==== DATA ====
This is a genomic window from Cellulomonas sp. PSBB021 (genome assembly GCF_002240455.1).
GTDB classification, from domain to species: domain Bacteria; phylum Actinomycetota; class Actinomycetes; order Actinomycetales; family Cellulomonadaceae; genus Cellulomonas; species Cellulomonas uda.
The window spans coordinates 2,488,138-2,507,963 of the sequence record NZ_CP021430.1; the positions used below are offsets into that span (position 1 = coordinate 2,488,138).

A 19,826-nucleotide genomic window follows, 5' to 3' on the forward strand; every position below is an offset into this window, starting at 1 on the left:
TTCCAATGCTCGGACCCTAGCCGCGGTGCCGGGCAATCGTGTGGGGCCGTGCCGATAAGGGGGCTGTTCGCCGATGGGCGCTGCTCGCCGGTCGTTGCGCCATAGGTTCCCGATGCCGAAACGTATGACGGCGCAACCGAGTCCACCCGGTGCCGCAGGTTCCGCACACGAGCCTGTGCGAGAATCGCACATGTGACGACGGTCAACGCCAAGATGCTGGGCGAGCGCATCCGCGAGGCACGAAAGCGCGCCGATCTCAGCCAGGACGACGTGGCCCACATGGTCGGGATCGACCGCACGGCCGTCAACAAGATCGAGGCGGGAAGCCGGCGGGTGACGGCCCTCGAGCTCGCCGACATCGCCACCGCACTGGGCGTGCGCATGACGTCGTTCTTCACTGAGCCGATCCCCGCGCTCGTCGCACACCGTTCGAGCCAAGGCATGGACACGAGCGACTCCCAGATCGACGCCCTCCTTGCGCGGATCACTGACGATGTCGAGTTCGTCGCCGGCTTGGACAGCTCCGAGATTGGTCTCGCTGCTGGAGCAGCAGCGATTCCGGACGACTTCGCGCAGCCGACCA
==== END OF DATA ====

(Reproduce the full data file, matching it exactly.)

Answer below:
This is a genomic window from Cellulomonas sp. PSBB021 (genome assembly GCF_002240455.1).
GTDB classification, from domain to species: domain Bacteria; phylum Actinomycetota; class Actinomycetes; order Actinomycetales; family Cellulomonadaceae; genus Cellulomonas; species Cellulomonas uda.
The window spans coordinates 2,488,138-2,507,963 of the sequence record NZ_CP021430.1; the positions used below are offsets into that span (position 1 = coordinate 2,488,138).

A 19,826-nucleotide genomic window follows, 5' to 3' on the forward strand; every position below is an offset into this window, starting at 1 on the left:
TTCCAATGCTCGGACCCTAGCCGCGGTGCCGGGCAATCGTGTGGGGCCGTGCCGATAAGGGGGCTGTTCGCCGATGGGCGCTGCTCGCCGGTCGTTGCGCCATAGGTTCCCGATGCCGAAACGTATGACGGCGCAACCGAGTCCACCCGGTGCCGCAGGTTCCGCACACGAGCCTGTGCGAGAATCGCACATGTGACGACGGTCAACGCCAAGATGCTGGGCGAGCGCATCCGCGAGGCACGAAAGCGCGCCGATCTCAGCCAGGACGACGTGGCCCACATGGTCGGGATCGACCGCACGGCCGTCAACAAGATCGAGGCGGGAAGCCGGCGGGTGACGGCCCTCGAGCTCGCCGACATCGCCACCGCACTGGGCGTGCGCATGACGTCGTTCTTCACTGAGCCGATCCCCGCGCTCGTCGCACACCGTTCGAGCCAAGGCATGGACACGAGCGACTCCCAGATCGACGCCCTCCTTGCGCGGATCACTGACGATGTCGAGTTCGTCGCCGGCTTGGACAGCTCCGAGATTGGTCTCGCTGCTGGAGCAGCAGCGATTCCGGACGACTTCGCGCAGCCGACCA